One year on we heard from strategic and operational local authority managers on how this had played out in practice. It’s clear that culture change for many had as predicted, been one of the greatest hurdles. The mindset now required for dealing with those presenting as homeless or threatened with homelessness has meant further retraining of staff to take a more holistic approach with customers; NPSS alone have trained 5,500 local authority officers and managers from 96% of LAs across the country.

The techniques employed have covered everything from creating psychologically informed environments to motivational interviewing techniques, working through positive processes with customers. It’s clear that the LAs in attendance at the Sounding Boards this year have adopted these techniques wholeheartedly, approaching the relationship with the customer as a partnership, with the role of an officer as facilitator rather than expert. With the potential to draw more information out of the customer, these techniques have seen much more successful outcomes.

Another challenge anticipated before the Act, was technology and particularly, enabling customers to feel comfortable utilising it. However, this appears to have presented itself over the past nine months as an achievement; there has been an upsurge since the HRA came into force in tech being used to support customers, particularly around making the admin process smoother and less time-consuming. Features such as the Customer Portal have meant that documents can be requested and then sent without the customer needing to attend an appointment, supporting the frontline role and engaging the customer much more with the process of securing them accommodation. For those unable to attend appointments, frontline workers have become even more creative with their use of technology, holding appointments via Skype, or even sending YouTube videos to customers showing how and what to upload.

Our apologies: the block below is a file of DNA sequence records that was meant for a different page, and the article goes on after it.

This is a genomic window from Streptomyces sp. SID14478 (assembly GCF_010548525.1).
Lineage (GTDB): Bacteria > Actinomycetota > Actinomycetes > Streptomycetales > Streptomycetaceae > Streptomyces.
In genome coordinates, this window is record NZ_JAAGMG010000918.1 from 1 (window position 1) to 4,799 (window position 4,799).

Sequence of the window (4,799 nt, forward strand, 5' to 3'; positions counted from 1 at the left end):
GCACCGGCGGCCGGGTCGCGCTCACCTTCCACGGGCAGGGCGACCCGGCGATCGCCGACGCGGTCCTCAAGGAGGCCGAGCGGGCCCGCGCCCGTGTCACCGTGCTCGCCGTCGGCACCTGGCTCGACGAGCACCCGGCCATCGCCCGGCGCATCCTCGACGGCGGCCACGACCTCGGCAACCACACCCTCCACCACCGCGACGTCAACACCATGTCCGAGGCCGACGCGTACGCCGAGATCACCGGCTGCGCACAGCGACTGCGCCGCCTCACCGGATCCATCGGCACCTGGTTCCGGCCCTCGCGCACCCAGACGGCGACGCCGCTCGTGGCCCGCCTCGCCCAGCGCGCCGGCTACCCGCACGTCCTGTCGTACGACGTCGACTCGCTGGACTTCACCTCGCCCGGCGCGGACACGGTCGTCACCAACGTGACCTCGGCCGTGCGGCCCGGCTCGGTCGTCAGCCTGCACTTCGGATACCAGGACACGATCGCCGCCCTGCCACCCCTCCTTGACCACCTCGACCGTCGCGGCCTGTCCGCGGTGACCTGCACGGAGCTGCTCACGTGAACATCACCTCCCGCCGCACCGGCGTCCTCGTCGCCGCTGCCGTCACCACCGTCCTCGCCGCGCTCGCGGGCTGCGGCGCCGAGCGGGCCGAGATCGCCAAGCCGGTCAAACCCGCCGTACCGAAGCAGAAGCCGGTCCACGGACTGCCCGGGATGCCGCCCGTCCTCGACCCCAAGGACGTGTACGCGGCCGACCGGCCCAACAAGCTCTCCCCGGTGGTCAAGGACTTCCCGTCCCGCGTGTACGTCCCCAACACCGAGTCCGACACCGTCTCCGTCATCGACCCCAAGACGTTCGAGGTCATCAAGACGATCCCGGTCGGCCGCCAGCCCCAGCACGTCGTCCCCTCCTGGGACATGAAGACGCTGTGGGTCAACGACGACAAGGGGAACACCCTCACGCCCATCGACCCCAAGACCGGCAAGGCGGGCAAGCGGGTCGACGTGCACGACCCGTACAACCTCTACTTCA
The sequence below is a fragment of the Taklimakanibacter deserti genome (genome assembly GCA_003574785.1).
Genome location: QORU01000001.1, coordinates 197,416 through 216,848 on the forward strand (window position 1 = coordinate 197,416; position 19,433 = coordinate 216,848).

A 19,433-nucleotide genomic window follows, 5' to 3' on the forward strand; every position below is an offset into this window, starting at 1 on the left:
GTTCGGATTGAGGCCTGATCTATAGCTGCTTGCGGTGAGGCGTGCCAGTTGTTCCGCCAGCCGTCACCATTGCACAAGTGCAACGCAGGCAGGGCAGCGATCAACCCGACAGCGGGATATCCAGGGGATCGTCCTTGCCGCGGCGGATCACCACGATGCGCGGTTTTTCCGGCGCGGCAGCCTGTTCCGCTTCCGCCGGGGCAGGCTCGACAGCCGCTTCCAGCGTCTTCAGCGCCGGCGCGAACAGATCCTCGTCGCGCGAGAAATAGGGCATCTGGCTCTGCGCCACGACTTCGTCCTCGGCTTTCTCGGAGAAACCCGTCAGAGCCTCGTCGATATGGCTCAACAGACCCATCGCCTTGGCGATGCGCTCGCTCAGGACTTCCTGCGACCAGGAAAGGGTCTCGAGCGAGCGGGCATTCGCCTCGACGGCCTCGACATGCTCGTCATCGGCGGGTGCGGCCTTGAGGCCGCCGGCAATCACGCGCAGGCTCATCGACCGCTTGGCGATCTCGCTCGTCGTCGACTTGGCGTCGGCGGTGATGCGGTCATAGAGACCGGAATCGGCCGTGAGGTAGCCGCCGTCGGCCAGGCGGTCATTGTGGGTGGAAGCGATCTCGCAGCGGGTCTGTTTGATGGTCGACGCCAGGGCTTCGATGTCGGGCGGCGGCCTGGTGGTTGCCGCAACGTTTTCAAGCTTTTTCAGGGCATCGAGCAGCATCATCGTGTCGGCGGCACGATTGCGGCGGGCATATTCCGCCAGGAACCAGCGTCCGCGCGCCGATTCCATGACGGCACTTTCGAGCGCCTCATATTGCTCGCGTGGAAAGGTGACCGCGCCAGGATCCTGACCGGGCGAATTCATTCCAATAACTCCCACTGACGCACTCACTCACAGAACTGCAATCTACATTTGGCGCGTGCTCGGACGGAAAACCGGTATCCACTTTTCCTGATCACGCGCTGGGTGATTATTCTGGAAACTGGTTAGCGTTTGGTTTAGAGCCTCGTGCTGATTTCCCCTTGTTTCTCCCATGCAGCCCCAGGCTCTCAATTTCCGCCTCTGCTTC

What does all this mean?

It’s fair to say that the challenges around the Homelessness Reduction Act since it came into force back in April of 2018 have not been insignificant. However, the past year has seen many local authorities rising to and embracing the new opportunities presented by the HRA. Customer empowerment has been one of the more successful changes, with approaches refined and a holistic attitude being adopted; the joining-up of services playing an important role here.

The consistent harvesting of data through H-CLIC returns also promises to continue the refinement and enhancement of homelessness policy throughout the years to come. Revisiting the Sounding Boards one year on has highlighted that whilst there are undoubtedly still hurdles to overcome, the successes of the last nine months show an optimistic outlook and practical approach to be taken forward by housing professionals across the country.